Great globes of intensely hot gas called stars pour light and heat into space. A star is born in a vast NEBULA of gas and dust and may shine steadily for billions of years. All the stars except the Sun lie so far away that their light takes years to reach us.
Stars can be very different from each other—in color, brightness, temperature, size, and mass. For example, hot blue-white stars can reach 54,000°F (30,000°C) at their surface, ten times hotter than the coolest stars. A supergiant star can be 600 million miles (1 billion km) across, but a neutron star is only the size of a city.
Energy is produced in a star’s center, or core, where pressures are enormous and temperatures reach 27 million°F (15 million°C). This causes nuclear fusion—atoms of hydrogen are ripped apart and fuse (join) to form helium. These reactions release vast amounts of energy, which makes the star shine.
Since 1995, astronomers have found many planets circling other stars. These extrasolar planets are too far away to see, but we can detect them because their gravity pulls at the stars, making them wobble.
Astronomers measure star brightness in magnitudes. The lower the magnitude, the brighter the star. Most stars we can see with our eyes are magnitude 1–6, but the faintest stars visible with telescopes are magnitude 22. Exceptionally bright stars have negative magnitudes, such as –1.44 for Sirius.
A star is born when a dense region of a nebula collapses under its own gravity. It shrinks into a denser, hotter ball, called a protostar. When the protostar gets hot enough, nuclear fusion begins inside it, and it starts to shine as a new star. After billions of years, the star runs out of fuel and starts to die, expanding hugely and becoming cooler and redder. Small dying stars swell into red giants, and massive dying stars swell into supergiants. A red giant blows out its outer layers to become a planetary nebula and finally becomes a dense dwarf star. A supergiant explodes as a supernova. It may end up as a neutron star or a BLACK HOLE.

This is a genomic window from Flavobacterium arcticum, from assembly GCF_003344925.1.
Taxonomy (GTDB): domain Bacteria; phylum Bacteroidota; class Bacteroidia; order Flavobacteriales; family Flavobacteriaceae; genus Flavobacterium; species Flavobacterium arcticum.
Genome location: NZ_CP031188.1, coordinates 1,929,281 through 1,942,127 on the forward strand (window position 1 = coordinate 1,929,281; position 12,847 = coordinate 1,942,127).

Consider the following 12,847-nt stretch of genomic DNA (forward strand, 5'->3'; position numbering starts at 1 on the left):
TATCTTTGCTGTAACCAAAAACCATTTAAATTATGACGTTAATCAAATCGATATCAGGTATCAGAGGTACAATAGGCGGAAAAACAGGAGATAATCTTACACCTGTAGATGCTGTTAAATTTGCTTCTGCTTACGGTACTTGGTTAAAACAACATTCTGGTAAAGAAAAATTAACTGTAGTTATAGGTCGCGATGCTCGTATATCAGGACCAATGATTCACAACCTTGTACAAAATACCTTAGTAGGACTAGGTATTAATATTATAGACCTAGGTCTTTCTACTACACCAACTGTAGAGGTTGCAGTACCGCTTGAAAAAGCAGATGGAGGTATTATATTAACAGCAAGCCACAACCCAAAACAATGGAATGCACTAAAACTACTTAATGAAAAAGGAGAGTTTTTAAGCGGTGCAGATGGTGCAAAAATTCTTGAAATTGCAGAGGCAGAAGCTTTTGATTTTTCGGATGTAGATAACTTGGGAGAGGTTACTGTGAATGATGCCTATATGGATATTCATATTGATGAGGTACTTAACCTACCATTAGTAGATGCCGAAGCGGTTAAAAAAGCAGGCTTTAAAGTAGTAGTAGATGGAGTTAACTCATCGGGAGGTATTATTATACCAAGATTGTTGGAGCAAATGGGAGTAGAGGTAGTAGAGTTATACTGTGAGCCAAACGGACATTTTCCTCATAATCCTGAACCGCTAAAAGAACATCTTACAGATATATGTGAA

A nebula is a huge cloud of gas and dust found in the space between the stars. Some nebulas glow. Others are dark—we can see them only when they are silhouetted against stars or bright clouds. New stars are born inside dark nebulas.
Nebulas contain all the ingredients needed to form stars and planets, including atoms of hydrogen, oxygen, and nitrogen, and graphite, a form of carbon. They also contain water and many other molecules.
A black hole is a region of space with such strong gravity that it swallows up everything that comes near it, even light. A black hole may form when a very massive star blasts itself apart as a supernova. The core of the star collapses so violently that all its matter is crushed into almost no space at all, leaving behind a region of intense gravity—a black hole.
Ordinary black holes are formed when massive stars die, and they typically have the mass of about 5–10 Suns. A supermassive black hole, however, has a mass millions of times greater, and is formed when huge gas clouds collapse. Supermassive black holes seem to be the power source of high-energy active galaxies, such as quasars. Astronomers believe that a supermassive black hole lurks at the center of our own galaxy.